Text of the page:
Air Shows

It’s Spring Break around here and frankly it’s about damn time. My first official morning off started pretty well: I slept in until 6, Kathryn and I walked together to her job, and then I returned to the apartment to pay some bills, clean the place up a little, and maybe even enjoy the luxury of seeing a Sportscenter episode in its entirety. Then, around 9:30, I realized something.

 

I could go fishing.

 

Oh, yes. I could go fishing. Sure, there’s still snow on the ground and it’s awfully cold for April 2nd, but… I could go fishing.

 

I geared up quickly, suddenly feeling that jolt of adrenaline that comes when you realize someone might beat you to a really good idea. The waders went on directly over silk long underwear and waterproof socks, and then I shoved my feet into mocs. With the extra thickness of the socks and wader footsies I felt toenails dig into neighboring toes, painful enough to notice but not enough to prevent me from fishing. Besides, I only needed the mocs for the drive into the canyon – 15 minutes at the outside – and then I’d be in the roomy wading boots. When one wants to go fishing badly enough, one’s pain threshold adjusts.

 

Curtains of precipitation hung over the mountains and canyon entrance. The spot itself was at a state park near the canyon entrance, complete with picnic shelter and that blight of all local fishermen: a damned fee area with that damned fee area sign.

 

I refuse to pay for parking anywhere in Wyoming outside of Laramie. I sure as hell was not going to pay at a fee area 15 miles from my front door. Across the highway was a pulloff normally used by climbers, who are drawn to Sinks Canyon to do remarkably odd things like dangle from cliffs.

 

The Popo Agie was running clear but the banks and most rocks had several inches of snow. I had a weird little green midge already on the line and cast that several times. No joy; I moved up the river 20 yards. As I crossed to the far side, a total distance of 4 yards, a gray dart zipped upstream. I knew there were fish in this river. I just couldn’t prove it yet.

 

I climbed out and gained some height to look for fish. Sure enough, at least three blue-gray squiggles, ten inches long, slid back and forth in front of a large rock. Right where they should be.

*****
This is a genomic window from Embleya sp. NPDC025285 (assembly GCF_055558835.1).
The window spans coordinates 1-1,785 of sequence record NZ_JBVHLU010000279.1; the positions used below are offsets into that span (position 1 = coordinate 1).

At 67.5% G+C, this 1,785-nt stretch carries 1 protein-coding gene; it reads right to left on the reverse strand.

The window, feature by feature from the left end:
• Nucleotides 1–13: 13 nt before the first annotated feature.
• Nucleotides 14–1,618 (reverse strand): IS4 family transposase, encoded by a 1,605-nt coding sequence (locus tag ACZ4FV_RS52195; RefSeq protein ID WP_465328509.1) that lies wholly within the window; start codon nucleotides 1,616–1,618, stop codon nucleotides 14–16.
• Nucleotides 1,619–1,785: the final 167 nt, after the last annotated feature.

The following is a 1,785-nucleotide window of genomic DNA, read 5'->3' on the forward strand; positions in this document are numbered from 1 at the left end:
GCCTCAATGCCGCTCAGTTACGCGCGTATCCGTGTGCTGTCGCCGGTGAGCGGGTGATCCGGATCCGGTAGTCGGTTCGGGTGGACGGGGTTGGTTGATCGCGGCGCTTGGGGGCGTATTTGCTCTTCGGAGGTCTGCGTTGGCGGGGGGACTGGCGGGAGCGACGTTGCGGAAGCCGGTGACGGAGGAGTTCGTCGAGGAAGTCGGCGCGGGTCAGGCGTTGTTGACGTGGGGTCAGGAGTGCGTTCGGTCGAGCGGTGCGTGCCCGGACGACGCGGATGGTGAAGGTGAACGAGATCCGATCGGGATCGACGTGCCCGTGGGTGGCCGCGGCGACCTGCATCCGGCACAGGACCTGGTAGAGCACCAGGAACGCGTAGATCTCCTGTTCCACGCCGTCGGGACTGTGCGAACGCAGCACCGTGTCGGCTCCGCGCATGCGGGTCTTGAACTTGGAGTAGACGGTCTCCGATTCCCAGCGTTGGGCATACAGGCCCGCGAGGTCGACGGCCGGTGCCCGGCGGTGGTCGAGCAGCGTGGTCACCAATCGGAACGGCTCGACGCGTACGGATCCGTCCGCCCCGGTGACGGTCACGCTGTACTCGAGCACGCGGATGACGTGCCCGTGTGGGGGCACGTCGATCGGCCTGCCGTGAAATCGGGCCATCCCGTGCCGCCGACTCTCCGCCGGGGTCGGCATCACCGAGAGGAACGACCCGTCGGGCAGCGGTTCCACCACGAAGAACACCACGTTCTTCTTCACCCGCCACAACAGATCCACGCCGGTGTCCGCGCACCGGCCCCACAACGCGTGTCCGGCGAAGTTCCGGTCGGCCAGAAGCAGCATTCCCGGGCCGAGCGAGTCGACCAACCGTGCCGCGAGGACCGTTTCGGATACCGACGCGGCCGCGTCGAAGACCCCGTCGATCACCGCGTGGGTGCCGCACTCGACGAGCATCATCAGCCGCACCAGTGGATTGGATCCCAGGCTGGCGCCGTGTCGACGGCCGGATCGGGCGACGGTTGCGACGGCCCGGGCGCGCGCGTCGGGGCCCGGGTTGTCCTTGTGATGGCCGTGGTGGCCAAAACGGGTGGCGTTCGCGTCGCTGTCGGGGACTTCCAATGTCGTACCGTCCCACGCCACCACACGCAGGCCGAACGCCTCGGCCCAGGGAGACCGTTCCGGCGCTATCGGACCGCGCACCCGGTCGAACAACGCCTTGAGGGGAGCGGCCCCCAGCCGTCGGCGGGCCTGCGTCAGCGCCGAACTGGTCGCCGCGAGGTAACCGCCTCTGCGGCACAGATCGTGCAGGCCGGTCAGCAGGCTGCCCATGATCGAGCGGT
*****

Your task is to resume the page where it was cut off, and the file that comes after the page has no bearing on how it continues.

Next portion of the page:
I cast the green midge into their line of sight. I cast that thing over and over again, so that it dead-drifted right by their fishy noses. No joy. Okay, tie on a different fly. A beadhead, perhaps. A nice emerger. Sure, it’s early in the year, but why not try an emerger? Or should I go with a . . .

 

One of the fish thrashed the surface of a foam line.

 

 

Um. What?

 

Surely the fish weren’t taking terrestrial bugs. Surely there weren’t bugs for the taking. Terrestrial bugs meant dry flies. Dry flies meant fly fishing in its purest, most ethereal form.

 

Surely I wasn’t going to spend my first real day of fishing throwing dry flies. Stranger things have happened, I suppose – the rise of reality television, the Missoula Floods, the Cardinals winning the Series on my dad’s birthday – but surely I haven’t amassed enough credit with the Metaphysical Bank of Karma to deserve catching fish on dry flies on April 2nd.

 

I tied on a dry fly and peeled off a good cast, right into the foam line. Nothing. Again. Nothing again. I cast and cast and cast, landing the fly exactly where I wanted it, well upstream of the fish and smack dab in the middle of the foam line from which they appeared to be feeding. No joy.

 

My feet were cold. I’d been in the water well over an hour at this point, and it was snowing lightly. I threw the dry one more time. Nothing. Somewhere, I heard a little fishy giggle.

 

Then I remembered that right before I woke up this morning I’d been dreaming about fishing. My friends Dan and Nate and I were much further up in the canyon, at my favorite spot, and we were doing a gear check before heading off for separate sections of the river. Dan wanted to check one more thing before we split up. He picked up a rock and looked at the aquatic bugs underneath it. He told Nate and I to pick flies that looked like those bugs.

 

Now, for the uninitiated out there, Dan’s trick isn’t really a trick; it’s a basic part of fishing. Some people (like me) just get in the water and start throwing bugs. Other fishermen look under rocks first and select flies that way. A voice told me to try it.

 

I picked up a rock and found small, elongated black bugs. A quick check of my fly box revealed a smallish beadhead, no bigger than 18, that looked kind of similar. Why not?

 

I tied on the fly – I’ve been practicing my knot tying in the warm and dry confines of the apartment, and the practice paid off – and cast into the foam line.

 

You’ll hear people speak of lines feeling “electric” when fish strike, and I think that’s a very apt description. When a fish takes your fly the rod sends happy shockwaves into your wrist and thence your soul.

 

The rainbow was not pleased about getting hooked: it put on a little fishy airshow, jumping completely out of the water at least five times as it tried to wriggle the hook out of its mouth. I’ve seen some fish put up fights before, but this particular fish was full-on nuts. Or perhaps I’d just hooked into the Jackie Chan of the fish world. Regardless, it shot downstream and leapt one more time and spit out the hook and went its way.

 

In a way I was okay with that.

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